No Guns In School
by Laura Fitzpatrick-Nager
They shall beat their swords into plowshares,
and their spears into pruning hooks;
nation shall not lift up sword against nation,
neither shall they learn war any more. NRSV, Isaiah 2.4
I remember the first time my school practiced a “Lock-down” drill. When the phrase came over the loudspeaker, we moved into position. My hands shook as I grabbed the special red key hanging to the right of my classroom metal door. Jamming the key into the keyhole, I turned it toward what I prayed was the locked position. I directed the four special education students in my Speech office to crouch near the closet away from the windows. My words came out in a hoarse, garbled squeal. Our assistant teacher closed the shades while I velcroed a laminated brown poster board onto our classroom glass door. Blocking out the morning sky, no one could see in or out. Finally, I joined my students in their hectic circle on the green linoleum floor.
You could’ve heard a pin drop save for my own heart beating wildly. In the calmest voice I could muster, I whispered, “Remember friends, this is just a drill.”
Just a drill.
Seconds felt like hours as I silently prayed Psalm 23. “You maketh me lie down in green pastures, you restoreth my soul…”
As a speech-pathologist in a public school by day, and a UCC Minister after hours and on weekends, these safety drills had become a regular part of our school routine. Newtown, and the subsequent mass school shootings of the past six years, changed the daily life of school forever.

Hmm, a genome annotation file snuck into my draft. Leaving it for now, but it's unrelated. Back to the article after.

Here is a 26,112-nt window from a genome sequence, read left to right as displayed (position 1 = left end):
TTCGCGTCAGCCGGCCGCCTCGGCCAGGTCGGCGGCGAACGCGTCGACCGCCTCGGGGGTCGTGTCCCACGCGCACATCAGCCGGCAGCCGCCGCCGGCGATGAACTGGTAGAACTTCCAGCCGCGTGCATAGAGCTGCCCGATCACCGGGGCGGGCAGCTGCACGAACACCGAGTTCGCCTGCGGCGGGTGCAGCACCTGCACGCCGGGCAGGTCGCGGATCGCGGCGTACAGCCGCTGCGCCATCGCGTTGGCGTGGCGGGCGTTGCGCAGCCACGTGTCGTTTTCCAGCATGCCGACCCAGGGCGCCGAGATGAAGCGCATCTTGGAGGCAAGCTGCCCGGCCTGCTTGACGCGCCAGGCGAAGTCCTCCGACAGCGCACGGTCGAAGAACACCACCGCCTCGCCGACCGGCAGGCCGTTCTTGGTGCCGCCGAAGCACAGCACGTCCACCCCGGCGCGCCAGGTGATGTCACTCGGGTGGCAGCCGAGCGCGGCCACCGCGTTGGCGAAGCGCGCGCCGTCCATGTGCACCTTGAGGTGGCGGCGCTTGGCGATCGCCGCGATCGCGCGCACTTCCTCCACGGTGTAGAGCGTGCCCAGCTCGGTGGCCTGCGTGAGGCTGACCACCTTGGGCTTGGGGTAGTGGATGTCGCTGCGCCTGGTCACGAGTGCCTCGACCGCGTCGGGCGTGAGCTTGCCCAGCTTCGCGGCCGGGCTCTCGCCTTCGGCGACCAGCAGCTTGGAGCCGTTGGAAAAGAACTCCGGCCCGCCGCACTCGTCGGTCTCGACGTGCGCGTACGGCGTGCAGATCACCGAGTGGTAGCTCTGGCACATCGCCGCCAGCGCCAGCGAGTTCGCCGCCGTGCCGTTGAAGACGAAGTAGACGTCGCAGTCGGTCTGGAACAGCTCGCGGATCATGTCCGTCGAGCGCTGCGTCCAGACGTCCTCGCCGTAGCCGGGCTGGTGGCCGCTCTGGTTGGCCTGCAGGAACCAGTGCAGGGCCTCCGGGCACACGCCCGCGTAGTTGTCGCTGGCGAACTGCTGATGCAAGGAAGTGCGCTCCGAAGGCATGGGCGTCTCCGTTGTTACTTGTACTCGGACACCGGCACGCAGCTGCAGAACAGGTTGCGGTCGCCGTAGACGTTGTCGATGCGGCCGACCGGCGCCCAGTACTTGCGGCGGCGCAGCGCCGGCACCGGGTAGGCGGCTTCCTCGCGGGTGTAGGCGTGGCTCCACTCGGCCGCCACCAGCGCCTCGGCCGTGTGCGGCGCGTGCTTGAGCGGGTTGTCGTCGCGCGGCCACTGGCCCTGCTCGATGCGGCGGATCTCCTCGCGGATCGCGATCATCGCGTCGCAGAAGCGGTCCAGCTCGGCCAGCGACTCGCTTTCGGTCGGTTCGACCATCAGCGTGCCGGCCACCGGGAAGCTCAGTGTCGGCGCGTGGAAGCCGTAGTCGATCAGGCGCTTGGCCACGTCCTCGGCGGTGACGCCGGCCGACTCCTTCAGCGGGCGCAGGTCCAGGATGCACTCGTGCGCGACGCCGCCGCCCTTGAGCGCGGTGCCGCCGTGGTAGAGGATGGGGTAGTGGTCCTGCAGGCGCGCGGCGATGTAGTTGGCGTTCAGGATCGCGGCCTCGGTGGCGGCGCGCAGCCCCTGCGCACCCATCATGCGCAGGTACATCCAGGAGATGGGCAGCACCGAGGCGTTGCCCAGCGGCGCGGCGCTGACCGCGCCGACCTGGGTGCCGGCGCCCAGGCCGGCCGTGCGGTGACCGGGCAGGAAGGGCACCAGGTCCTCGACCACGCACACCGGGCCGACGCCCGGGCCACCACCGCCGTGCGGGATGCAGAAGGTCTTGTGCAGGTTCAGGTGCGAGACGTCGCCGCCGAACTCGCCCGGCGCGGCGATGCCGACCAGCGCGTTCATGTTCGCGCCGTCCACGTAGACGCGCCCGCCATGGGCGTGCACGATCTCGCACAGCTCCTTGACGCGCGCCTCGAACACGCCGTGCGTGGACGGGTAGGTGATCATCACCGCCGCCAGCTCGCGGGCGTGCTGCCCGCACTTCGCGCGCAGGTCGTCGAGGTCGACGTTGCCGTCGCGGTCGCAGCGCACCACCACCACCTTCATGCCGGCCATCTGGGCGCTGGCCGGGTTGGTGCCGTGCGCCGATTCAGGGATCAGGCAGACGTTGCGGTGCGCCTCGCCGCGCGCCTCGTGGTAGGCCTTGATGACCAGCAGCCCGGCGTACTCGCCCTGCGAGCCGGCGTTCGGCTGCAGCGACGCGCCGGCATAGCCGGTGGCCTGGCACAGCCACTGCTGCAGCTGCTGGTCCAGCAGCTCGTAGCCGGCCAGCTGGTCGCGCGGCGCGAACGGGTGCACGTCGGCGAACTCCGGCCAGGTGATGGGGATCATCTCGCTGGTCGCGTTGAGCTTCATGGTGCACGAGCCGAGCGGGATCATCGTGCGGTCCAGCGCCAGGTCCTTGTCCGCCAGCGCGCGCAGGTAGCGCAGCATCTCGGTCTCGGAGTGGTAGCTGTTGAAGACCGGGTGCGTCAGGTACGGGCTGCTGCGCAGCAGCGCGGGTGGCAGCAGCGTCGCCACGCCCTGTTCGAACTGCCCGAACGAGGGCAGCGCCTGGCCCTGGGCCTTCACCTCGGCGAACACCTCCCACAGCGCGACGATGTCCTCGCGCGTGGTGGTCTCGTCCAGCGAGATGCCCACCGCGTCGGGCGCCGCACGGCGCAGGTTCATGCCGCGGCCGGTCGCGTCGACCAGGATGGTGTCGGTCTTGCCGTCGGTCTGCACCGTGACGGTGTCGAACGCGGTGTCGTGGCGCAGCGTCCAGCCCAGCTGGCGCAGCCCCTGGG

No longer the safe space it once was, school administrators added safety drills, new jargon and bulletproof glass to our reading, math and social studies curricula. As my 5-year-old nephew told me last week in response to his favorite aunt’s question, “How was school today,” Fitz replied matter-of-factly, “we did a lockdown to keep the bad man out of our school.”
The notion of arming teachers with guns as a response to gun violence is abhorrent and absurd. After twenty years of working in New York City and Connecticut public schools, I believe it is antithetical to the purpose and mission of education to train teachers in the art of target practice.
School is for opening minds, building kind and smart kids and offering a foundation of rich thinking skills for future dreams and healthy relationships. (Most importantly schools should provide a safe and nourishing haven where students and teachers develop the bonds of trust, the only way to create feelings of being nurtured , protected and sheltered.) More guns is not a solution to mass shootings but only stockpiles more madness taken from the latest NRA playbook.
As we sort through creative and non-violent solutions to changing the trajectory of gun violence in this country and march to legislate greater gun controls, we’d do well to recall the wisdom of Nelson Mandela, “Education is the most powerful weapon for changing the world.”
Since the Parkland, Florida shooting, students across our country are showing us the way to change our bystander ways. We are being asked to follow the lead of these brave teens. Let us stand up together for the sake of our children and promote our common life through peaceful means. Neither shall we learn war any more.
The Rev. Laura Fitzpatrick-Nager is the Associate Minister at The First Congregational Church of Old Lyme in Old Lyme, Connecticut. Her first career was as a speech-language pathologist in public schools.
My dear children: I rejoice to see you before me today, happy youth of a sunny and fortunate land. Bear in mind that the wonderful things that you learn in your schools are the work of many generations, produced by enthusiastic effort and infinite labour in every country of the world. All this is put into your hands as your inheritance in order that you may receive it, honour it, and add to it, and one day faithfully hand it on to your children. Thus, do we mortals achieve immortality in the permanent things which we create in common. If you always keep that in mind you will find meaning in life and work and acquire the right attitude towards other nations and ages. (Albert Einstein talking to a group of school children. 1934)
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